Penny Seats ‘Dracula’ benefits from Zettelmaier’s triple play
ANN ARBOR, Mich.–Riffing on great public-domain characters is a smart angle to galvanize an audience’s attention and sell tickets. Casual theatre goers, after all, gravitate to what they know.
Playwright Joe Zettelmaier has struck this chord a few times in his catalogue: The Gravedigger, which is a riff on Frankenstein; Ichabod, a variation on The Legend of Sleepy Hollow. The Penny Seats is currently bringing Dr. Seward’s Dracula to audiences in time for Halloween.
This play is a bit of a story within a story. Dr. Seward has been through hell, his great love killed by a maniac, the blood drained from her body. He sees her as ghostly apparition, and has regular conversations with her. He has survived a stay in a sanitarium and is living on his own in 1895 London. And he is visited several times by Bram Stoker, a writer and editor at a publishing house, who is trying to weave a story worth selling to the public based on Seward’s journals about a fiend who draws people into his control and consumes his victims’ blood.
So, we are in the day-to-day of Seward and Stoker before Stoker’s Dracula is ever written. Meantime, as Seward is trying to regain his wits after a harrowing experience in the hospital where he spent considerable time with the fly-eating nutter Renfield we know from Stoker’s classic, we see Seward try to piece together what happened and who the “monster” was who killed Lucy and dozens of others.
Zettelmaier is deft in his writing, as well as his research, and connection building from the original text from Stoker. And not only did he write and direct the work, but owing to a medical emergency with one of the actors, he stepped into the role of Stoker 48 hours before the show opened. A triple play.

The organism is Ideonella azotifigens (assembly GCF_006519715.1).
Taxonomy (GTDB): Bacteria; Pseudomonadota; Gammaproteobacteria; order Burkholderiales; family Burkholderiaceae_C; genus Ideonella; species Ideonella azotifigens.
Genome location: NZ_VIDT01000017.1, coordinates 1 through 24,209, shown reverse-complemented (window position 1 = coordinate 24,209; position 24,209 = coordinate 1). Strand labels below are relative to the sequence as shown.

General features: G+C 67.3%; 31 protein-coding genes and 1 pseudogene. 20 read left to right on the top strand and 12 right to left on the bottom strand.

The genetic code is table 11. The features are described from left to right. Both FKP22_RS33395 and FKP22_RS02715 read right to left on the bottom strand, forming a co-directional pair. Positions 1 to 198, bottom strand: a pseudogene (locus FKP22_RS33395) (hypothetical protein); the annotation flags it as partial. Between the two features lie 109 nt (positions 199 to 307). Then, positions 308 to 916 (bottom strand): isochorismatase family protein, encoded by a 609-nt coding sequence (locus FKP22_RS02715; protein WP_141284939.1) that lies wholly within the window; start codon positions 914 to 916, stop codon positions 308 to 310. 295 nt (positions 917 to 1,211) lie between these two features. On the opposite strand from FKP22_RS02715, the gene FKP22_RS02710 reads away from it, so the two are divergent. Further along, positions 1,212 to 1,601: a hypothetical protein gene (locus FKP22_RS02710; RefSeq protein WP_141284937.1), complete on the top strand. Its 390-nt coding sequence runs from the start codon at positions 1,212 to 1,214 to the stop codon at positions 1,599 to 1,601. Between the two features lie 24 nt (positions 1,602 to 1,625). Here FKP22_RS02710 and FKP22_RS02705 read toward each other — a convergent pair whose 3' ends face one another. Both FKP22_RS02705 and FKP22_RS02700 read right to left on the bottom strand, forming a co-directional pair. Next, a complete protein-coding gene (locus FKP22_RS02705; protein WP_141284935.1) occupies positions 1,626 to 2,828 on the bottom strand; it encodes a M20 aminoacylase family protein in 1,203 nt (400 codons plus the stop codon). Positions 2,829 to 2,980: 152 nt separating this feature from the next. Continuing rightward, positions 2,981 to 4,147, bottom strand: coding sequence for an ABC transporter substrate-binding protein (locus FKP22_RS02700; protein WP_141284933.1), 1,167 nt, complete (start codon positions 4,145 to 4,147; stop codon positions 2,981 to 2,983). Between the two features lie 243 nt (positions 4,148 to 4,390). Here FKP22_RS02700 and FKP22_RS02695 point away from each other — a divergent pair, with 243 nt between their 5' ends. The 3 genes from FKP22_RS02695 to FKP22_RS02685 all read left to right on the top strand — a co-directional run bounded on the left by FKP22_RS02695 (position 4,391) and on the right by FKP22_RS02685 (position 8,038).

Jeffrey Miller is quite manic and desperate as Dr. Seward without allowing his performance to become too “Johnny-one-note.” He is a mess, yes, with a six-month old open wound in his side, but he establishes a useful meter to his characterization. Jonathan Davidson plays Louis Carlysle, a local constable/inspector who is investigating the murders, and has a bond with Seward that certainly has interesting layers that will make the audience ponder its the nature. David Collins plays “The Strange Man” who is key to understanding the identity of the real “Dracula.” Allyson Miko plays Emily Covington who becomes Lucy in Stoker’s story yet to be written.
Zettelmaier is doing a public service by giving us fresh takes and fresh angles on established stories. He has a play called Ebeneezer, for example, which picks up the Dickens Scrooge character 15 years after he is visited by the three spirits.
The Bella Lugosi Dracula movie feels a bit tired in 2019. And even the musical Dracula is feeling a bit worn. But Zettelmaier’s Dracula is a fresh angle on the story that has kids and adults still dressing up in a cape and fangs more than a century after the story debuted.
This production is being performed at The Stone Chalet Inn Bed & Breakfast & Event Center on Washtenaw Ave. in Ann Arbor. There is an intimate theater space in the facility that proves to be just right for this small-scale play.